Many physical phenomena in science and engineering can be modeled by partial differential equations. When these equations have complicate boundary conditions or are posed on irregularly shaped objects or domains, they usually do not admit closed-form solutions. A numerical approximation of the solution is thus necessary. Numerical methods for solving partial differential equations include the finite element and the finite volume method. They are used to model disparate phenomena such as dopant diffusion, mechanical deformation, heat transfer, fluid flow, electromagnetic wave propagation, and quantum mechanics. These methods numerically approximate the solution of a linear or nonlinear partial differential equation by replacing the continuous system with a finite number of coupled linear or nonlinear algebraic equations. An essential step in these methods is to find a proper discretization of a continuous domain. This is the problem of mesh generation.
Due to the shrinking of semiconductor devices effects arise which cannot be handled by a two dimensional simulation, especially in the region of corners or vertical devices. Problems also occur in very small devices, which are already used in standard technologies, where all regions of the devices are located close to corners. Exactly these critical devices require three dimensional process and device simulations to be able to understand their behavior and the impact of processing steps. This results in three-dimensional mesh generation.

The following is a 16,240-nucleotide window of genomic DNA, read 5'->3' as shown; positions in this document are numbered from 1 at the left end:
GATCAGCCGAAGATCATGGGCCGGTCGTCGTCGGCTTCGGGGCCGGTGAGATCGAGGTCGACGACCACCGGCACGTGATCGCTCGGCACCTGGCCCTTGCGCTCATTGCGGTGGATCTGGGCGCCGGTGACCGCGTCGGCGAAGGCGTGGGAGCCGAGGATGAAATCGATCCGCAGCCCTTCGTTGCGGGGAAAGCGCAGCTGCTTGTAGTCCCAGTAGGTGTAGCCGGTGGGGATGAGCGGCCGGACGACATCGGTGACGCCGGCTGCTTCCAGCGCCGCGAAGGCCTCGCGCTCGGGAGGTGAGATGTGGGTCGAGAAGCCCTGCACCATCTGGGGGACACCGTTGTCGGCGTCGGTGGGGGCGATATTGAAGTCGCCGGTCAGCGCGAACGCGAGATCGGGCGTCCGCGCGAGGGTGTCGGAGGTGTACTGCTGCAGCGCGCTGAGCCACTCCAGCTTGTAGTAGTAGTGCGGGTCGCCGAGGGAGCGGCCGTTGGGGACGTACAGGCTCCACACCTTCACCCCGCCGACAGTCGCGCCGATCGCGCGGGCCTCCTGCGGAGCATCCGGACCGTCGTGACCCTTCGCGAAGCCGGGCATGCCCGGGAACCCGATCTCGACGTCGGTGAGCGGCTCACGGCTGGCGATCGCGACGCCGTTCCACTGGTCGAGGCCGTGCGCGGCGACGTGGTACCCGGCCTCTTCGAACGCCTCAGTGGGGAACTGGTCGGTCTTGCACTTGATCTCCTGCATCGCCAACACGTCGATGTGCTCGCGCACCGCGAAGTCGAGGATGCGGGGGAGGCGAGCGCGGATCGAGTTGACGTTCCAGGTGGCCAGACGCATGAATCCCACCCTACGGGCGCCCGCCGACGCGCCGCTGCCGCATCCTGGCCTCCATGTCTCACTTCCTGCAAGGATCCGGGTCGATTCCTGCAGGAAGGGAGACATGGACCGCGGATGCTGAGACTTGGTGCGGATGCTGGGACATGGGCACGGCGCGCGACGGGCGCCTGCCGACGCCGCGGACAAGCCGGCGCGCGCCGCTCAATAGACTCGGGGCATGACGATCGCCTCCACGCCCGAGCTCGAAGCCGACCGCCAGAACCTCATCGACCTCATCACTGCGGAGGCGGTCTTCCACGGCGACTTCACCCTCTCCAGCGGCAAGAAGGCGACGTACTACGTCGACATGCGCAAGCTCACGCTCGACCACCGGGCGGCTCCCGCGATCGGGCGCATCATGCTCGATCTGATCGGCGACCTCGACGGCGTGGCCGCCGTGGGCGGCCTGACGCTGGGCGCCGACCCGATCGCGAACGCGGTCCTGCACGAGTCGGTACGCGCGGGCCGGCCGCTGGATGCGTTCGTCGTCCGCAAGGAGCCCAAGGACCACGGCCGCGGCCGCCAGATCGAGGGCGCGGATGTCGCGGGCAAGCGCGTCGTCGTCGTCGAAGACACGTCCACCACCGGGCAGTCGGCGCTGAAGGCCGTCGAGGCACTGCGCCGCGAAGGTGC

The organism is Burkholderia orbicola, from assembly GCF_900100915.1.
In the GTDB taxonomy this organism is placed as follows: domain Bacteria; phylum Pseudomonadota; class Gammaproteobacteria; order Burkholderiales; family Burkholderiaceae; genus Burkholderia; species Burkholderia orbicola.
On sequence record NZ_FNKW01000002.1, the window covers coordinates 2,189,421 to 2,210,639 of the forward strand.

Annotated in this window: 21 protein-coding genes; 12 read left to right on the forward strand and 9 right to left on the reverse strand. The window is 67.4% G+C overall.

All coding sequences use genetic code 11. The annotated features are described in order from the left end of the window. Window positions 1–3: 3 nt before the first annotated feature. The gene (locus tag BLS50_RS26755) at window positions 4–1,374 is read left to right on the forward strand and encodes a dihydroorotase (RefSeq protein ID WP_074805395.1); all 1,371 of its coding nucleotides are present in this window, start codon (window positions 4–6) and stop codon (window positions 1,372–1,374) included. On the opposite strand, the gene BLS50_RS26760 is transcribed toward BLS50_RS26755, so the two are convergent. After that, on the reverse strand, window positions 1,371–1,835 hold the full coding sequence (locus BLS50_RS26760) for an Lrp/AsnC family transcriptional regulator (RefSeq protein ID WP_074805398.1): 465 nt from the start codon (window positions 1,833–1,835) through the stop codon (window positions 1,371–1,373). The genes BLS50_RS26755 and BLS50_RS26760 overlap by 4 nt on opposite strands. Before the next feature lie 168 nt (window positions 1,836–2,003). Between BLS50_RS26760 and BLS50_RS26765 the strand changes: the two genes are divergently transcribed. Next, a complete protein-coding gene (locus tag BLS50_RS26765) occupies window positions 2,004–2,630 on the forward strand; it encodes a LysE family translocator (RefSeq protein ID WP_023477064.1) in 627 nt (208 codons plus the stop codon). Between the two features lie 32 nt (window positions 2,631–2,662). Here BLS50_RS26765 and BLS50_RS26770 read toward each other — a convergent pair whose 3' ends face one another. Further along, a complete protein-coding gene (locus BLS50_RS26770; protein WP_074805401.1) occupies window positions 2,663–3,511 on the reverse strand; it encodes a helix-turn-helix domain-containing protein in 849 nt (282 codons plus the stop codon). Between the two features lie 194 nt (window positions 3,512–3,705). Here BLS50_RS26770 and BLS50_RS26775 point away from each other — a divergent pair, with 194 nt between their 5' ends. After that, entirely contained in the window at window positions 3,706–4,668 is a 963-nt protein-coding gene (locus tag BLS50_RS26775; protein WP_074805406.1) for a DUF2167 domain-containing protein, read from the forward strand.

With this growing importance of three dimensional simulation mesh generation has become a critical factor and a lot of research has to be done. The amount of data in three dimensions requires efficient and more sophisticated algorithms and data structures than in two dimensions. The different requirements from the device and process simulation place particulary difficult demands on mesh generation too. If one can generate meshes that are completely satisfying for process simulation, the device simulations will definitively fail. Also the increasing topographical complexity of the devices and of the simulation domain pose a great challenge for meshing schemes. Up to nowadays, there has not been found any satisfying solution which is best for all requirements. Historically, the automation of mesh generation has proved to be as challenging as the entire remainder of the simulation process.